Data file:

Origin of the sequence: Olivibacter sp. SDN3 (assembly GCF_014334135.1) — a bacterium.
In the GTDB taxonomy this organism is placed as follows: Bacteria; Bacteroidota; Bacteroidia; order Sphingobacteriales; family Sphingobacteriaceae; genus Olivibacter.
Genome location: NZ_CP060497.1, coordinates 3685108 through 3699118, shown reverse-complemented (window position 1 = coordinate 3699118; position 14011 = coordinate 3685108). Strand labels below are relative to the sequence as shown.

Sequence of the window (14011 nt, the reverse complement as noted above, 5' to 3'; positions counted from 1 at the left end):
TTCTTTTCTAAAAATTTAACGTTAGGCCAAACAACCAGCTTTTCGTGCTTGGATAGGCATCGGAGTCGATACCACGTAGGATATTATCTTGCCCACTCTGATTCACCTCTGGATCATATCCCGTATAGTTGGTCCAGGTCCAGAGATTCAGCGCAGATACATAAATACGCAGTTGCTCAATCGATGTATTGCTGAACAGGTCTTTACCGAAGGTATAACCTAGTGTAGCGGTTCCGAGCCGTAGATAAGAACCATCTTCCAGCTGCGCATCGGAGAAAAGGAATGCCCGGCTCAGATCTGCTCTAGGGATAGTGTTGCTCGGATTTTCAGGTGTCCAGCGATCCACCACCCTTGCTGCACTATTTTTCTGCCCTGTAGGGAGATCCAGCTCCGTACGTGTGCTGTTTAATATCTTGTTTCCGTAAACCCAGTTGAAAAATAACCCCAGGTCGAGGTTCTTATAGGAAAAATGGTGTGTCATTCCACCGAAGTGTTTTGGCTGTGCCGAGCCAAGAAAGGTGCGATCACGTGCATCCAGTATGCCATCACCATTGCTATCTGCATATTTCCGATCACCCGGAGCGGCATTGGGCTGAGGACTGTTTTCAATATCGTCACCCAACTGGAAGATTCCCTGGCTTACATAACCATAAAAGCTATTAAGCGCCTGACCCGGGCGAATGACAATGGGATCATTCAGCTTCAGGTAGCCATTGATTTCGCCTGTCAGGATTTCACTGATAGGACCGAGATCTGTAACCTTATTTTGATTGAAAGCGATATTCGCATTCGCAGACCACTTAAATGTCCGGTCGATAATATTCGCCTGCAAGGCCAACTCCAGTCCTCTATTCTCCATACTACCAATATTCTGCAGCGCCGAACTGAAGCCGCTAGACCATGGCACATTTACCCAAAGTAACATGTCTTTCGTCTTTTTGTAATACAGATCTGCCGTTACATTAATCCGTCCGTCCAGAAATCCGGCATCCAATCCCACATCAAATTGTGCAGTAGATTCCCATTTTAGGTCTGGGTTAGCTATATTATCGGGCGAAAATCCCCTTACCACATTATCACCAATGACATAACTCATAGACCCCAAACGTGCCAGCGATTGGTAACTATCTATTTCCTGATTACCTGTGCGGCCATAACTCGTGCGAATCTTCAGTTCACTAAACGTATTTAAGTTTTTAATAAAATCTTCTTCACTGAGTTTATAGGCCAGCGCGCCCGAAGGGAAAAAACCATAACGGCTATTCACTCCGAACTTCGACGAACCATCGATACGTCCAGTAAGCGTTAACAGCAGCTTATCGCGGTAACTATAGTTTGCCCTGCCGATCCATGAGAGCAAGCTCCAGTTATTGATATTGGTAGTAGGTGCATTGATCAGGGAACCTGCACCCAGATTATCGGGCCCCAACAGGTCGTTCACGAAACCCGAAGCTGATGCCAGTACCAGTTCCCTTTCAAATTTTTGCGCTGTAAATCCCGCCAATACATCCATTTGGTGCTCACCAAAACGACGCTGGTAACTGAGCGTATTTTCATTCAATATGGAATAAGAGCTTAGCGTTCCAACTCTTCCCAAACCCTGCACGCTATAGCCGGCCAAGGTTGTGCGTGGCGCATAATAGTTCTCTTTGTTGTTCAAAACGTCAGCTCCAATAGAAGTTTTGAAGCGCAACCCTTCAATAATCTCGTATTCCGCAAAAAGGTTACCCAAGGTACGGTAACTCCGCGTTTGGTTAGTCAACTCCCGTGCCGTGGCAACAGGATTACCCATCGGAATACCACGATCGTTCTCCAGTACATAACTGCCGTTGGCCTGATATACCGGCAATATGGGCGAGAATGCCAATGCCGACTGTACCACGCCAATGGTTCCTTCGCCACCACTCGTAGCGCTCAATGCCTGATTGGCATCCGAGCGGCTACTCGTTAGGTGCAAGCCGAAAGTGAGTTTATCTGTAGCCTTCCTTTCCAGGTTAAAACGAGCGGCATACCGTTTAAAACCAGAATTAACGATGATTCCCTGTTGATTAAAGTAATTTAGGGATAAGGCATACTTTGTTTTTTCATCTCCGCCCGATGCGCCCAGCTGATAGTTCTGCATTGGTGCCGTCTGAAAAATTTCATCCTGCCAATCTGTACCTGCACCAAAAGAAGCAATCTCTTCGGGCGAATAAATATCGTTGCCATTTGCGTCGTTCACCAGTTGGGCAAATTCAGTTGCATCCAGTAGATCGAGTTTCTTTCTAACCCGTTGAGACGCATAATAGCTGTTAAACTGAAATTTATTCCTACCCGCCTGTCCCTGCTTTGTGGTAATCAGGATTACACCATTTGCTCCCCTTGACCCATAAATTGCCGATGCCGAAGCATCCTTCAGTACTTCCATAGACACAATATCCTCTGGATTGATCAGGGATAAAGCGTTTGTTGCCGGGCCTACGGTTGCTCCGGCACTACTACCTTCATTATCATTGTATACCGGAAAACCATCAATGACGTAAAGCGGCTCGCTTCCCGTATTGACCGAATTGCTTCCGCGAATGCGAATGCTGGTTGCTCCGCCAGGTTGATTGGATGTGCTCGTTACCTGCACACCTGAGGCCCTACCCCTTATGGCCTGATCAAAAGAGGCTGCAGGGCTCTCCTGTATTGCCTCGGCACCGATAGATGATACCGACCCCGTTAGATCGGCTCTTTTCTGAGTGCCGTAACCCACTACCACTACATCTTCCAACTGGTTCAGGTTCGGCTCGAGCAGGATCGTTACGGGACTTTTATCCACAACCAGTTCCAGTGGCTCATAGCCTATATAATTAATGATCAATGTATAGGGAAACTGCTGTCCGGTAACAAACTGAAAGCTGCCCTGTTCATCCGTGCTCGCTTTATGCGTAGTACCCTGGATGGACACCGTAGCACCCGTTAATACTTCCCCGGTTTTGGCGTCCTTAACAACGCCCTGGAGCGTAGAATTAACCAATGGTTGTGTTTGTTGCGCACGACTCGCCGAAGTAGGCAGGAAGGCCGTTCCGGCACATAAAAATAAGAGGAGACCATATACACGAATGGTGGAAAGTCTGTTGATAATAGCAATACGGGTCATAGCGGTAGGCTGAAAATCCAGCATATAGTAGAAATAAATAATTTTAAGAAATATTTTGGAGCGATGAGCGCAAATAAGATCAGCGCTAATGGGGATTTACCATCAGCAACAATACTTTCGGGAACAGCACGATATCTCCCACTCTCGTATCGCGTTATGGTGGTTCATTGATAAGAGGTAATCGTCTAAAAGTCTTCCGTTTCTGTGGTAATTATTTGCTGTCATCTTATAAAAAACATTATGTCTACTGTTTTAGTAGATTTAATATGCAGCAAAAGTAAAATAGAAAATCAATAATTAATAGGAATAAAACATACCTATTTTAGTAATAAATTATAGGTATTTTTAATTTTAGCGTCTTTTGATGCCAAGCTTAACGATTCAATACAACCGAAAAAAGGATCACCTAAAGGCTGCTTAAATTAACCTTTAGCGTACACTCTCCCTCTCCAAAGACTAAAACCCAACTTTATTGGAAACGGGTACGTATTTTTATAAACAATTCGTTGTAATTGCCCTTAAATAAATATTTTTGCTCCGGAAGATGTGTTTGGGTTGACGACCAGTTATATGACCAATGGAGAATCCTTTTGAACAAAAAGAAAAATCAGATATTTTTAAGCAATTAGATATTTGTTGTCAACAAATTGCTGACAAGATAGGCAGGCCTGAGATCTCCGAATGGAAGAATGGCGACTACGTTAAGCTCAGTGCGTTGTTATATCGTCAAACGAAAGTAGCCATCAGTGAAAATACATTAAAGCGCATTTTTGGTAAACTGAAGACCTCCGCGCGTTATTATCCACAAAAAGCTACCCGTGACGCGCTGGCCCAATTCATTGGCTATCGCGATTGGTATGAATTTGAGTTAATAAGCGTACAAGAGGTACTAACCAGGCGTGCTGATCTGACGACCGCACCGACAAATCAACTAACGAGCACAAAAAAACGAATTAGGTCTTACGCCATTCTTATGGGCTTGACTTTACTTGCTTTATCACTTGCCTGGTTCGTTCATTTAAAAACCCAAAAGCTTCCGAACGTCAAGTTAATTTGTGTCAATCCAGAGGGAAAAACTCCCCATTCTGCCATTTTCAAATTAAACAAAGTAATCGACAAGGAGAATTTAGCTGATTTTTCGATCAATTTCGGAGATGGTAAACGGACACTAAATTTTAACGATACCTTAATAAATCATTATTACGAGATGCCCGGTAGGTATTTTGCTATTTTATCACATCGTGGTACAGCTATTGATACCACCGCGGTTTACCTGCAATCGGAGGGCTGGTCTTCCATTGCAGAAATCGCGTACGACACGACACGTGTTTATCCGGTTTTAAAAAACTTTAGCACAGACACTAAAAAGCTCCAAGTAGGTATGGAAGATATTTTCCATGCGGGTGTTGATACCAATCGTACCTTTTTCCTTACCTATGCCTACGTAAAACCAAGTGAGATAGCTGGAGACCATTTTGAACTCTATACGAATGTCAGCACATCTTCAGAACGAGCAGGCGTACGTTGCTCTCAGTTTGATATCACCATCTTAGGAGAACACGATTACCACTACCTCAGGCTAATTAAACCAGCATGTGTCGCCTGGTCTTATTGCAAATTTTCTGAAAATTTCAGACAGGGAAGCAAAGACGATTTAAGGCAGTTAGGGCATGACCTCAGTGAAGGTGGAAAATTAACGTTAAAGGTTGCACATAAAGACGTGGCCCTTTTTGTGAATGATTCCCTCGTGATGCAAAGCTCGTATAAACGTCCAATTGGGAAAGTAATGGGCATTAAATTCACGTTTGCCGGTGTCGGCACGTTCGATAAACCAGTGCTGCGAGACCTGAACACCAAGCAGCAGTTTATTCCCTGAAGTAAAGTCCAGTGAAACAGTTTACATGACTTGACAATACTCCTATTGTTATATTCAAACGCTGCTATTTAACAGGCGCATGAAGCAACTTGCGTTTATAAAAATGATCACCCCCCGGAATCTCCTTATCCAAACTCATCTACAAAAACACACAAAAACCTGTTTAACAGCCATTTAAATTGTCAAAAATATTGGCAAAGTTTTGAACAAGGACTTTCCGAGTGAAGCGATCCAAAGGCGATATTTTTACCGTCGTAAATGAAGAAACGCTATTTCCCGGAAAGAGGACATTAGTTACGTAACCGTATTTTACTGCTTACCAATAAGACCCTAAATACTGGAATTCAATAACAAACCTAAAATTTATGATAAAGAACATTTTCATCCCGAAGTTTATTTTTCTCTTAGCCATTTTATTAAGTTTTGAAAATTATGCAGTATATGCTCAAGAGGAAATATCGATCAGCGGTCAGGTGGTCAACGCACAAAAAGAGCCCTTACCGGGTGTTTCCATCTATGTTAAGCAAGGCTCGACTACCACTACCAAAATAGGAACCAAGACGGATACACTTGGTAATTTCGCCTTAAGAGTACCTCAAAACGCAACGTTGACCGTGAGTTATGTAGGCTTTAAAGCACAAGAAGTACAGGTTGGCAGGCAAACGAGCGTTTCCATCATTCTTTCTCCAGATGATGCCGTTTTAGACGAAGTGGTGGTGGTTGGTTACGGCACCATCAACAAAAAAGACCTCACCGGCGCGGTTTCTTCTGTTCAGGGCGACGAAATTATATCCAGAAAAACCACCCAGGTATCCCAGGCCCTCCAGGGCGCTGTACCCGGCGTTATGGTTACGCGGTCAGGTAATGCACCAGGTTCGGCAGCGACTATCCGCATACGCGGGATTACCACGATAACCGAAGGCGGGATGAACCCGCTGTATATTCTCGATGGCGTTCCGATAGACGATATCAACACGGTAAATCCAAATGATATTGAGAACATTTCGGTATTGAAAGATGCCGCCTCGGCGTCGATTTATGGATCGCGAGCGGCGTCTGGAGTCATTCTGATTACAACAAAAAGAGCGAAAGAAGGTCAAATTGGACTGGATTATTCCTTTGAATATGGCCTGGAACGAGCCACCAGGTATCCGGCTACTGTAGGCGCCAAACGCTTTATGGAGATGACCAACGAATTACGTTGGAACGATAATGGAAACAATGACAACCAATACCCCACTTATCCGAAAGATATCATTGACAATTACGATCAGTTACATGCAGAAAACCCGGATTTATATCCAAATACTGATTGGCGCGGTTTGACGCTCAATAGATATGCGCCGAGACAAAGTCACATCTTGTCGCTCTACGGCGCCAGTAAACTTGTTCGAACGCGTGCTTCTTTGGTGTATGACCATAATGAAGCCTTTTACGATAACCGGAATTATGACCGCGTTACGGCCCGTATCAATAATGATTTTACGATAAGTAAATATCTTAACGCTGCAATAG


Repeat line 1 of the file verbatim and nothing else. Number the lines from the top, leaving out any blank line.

Origin of the sequence: Olivibacter sp. SDN3 (assembly GCF_014334135.1) — a bacterium.